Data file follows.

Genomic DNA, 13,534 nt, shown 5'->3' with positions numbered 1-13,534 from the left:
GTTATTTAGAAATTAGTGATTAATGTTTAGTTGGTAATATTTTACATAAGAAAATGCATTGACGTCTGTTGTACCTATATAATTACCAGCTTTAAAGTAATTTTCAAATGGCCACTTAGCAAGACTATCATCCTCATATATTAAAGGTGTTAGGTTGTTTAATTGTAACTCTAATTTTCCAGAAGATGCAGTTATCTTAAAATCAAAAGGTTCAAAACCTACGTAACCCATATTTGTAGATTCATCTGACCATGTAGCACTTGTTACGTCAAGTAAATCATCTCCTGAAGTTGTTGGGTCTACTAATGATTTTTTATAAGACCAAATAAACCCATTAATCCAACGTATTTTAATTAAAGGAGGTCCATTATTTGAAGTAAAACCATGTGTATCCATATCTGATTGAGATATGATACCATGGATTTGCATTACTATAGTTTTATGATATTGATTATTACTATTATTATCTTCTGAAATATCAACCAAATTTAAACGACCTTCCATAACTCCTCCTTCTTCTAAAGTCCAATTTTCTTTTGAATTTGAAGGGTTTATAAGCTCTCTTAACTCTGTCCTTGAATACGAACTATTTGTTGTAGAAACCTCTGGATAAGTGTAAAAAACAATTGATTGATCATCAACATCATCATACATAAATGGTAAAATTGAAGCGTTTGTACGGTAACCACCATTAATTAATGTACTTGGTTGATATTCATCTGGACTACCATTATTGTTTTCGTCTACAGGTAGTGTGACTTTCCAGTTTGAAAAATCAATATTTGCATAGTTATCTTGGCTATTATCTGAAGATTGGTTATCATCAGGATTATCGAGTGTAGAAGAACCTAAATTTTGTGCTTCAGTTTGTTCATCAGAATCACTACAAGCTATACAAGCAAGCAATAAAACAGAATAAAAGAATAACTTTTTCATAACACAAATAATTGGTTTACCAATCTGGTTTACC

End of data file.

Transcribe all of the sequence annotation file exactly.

Genomic DNA, 13,534 nt, shown 5'->3' with positions numbered 1-13,534 from the left:
GTTATTTAGAAATTAGTGATTAATGTTTAGTTGGTAATATTTTACATAAGAAAATGCATTGACGTCTGTTGTACCTATATAATTACCAGCTTTAAAGTAATTTTCAAATGGCCACTTAGCAAGACTATCATCCTCATATATTAAAGGTGTTAGGTTGTTTAATTGTAACTCTAATTTTCCAGAAGATGCAGTTATCTTAAAATCAAAAGGTTCAAAACCTACGTAACCCATATTTGTAGATTCATCTGACCATGTAGCACTTGTTACGTCAAGTAAATCATCTCCTGAAGTTGTTGGGTCTACTAATGATTTTTTATAAGACCAAATAAACCCATTAATCCAACGTATTTTAATTAAAGGAGGTCCATTATTTGAAGTAAAACCATGTGTATCCATATCTGATTGAGATATGATACCATGGATTTGCATTACTATAGTTTTATGATATTGATTATTACTATTATTATCTTCTGAAATATCAACCAAATTTAAACGACCTTCCATAACTCCTCCTTCTTCTAAAGTCCAATTTTCTTTTGAATTTGAAGGGTTTATAAGCTCTCTTAACTCTGTCCTTGAATACGAACTATTTGTTGTAGAAACCTCTGGATAAGTGTAAAAAACAATTGATTGATCATCAACATCATCATACATAAATGGTAAAATTGAAGCGTTTGTACGGTAACCACCATTAATTAATGTACTTGGTTGATATTCATCTGGACTACCATTATTGTTTTCGTCTACAGGTAGTGTGACTTTCCAGTTTGAAAAATCAATATTTGCATAGTTATCTTGGCTATTATCTGAAGATTGGTTATCATCAGGATTATCGAGTGTAGAAGAACCTAAATTTTGTGCTTCAGTTTGTTCATCAGAATCACTACAAGCTATACAAGCAAGCAATAAAACAGAATAAAAGAATAACTTTTTCATAACACAAATAATTGGTTTACCAATCTGGTTTACC